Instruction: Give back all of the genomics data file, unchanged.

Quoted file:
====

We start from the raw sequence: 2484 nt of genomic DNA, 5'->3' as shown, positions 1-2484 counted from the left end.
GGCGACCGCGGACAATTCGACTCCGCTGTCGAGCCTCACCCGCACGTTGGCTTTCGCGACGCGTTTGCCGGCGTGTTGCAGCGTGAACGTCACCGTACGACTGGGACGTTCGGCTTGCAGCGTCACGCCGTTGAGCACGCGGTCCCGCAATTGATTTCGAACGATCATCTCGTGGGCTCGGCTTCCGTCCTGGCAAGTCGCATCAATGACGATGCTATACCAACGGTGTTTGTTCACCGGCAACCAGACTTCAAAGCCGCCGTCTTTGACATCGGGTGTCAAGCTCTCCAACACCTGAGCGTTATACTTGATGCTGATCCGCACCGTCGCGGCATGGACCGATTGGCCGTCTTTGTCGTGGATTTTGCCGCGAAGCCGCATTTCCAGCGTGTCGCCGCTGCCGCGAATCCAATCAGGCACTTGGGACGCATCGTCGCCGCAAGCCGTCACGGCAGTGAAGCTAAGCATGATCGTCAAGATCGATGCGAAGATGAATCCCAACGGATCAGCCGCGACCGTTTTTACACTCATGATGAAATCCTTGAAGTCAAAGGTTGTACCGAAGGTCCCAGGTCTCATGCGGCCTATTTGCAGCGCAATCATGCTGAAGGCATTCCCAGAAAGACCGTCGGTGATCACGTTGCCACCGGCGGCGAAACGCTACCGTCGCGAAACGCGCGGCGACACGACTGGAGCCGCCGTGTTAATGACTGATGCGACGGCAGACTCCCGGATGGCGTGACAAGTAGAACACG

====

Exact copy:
We start from the raw sequence: 2484 nt of genomic DNA, 5'->3' as shown, positions 1-2484 counted from the left end.
GGCGACCGCGGACAATTCGACTCCGCTGTCGAGCCTCACCCGCACGTTGGCTTTCGCGACGCGTTTGCCGGCGTGTTGCAGCGTGAACGTCACCGTACGACTGGGACGTTCGGCTTGCAGCGTCACGCCGTTGAGCACGCGGTCCCGCAATTGATTTCGAACGATCATCTCGTGGGCTCGGCTTCCGTCCTGGCAAGTCGCATCAATGACGATGCTATACCAACGGTGTTTGTTCACCGGCAACCAGACTTCAAAGCCGCCGTCTTTGACATCGGGTGTCAAGCTCTCCAACACCTGAGCGTTATACTTGATGCTGATCCGCACCGTCGCGGCATGGACCGATTGGCCGTCTTTGTCGTGGATTTTGCCGCGAAGCCGCATTTCCAGCGTGTCGCCGCTGCCGCGAATCCAATCAGGCACTTGGGACGCATCGTCGCCGCAAGCCGTCACGGCAGTGAAGCTAAGCATGATCGTCAAGATCGATGCGAAGATGAATCCCAACGGATCAGCCGCGACCGTTTTTACACTCATGATGAAATCCTTGAAGTCAAAGGTTGTACCGAAGGTCCCAGGTCTCATGCGGCCTATTTGCAGCGCAATCATGCTGAAGGCATTCCCAGAAAGACCGTCGGTGATCACGTTGCCACCGGCGGCGAAACGCTACCGTCGCGAAACGCGCGGCGACACGACTGGAGCCGCCGTGTTAATGACTGATGCGACGGCAGACTCCCGGATGGCGTGACAAGTAGAACACG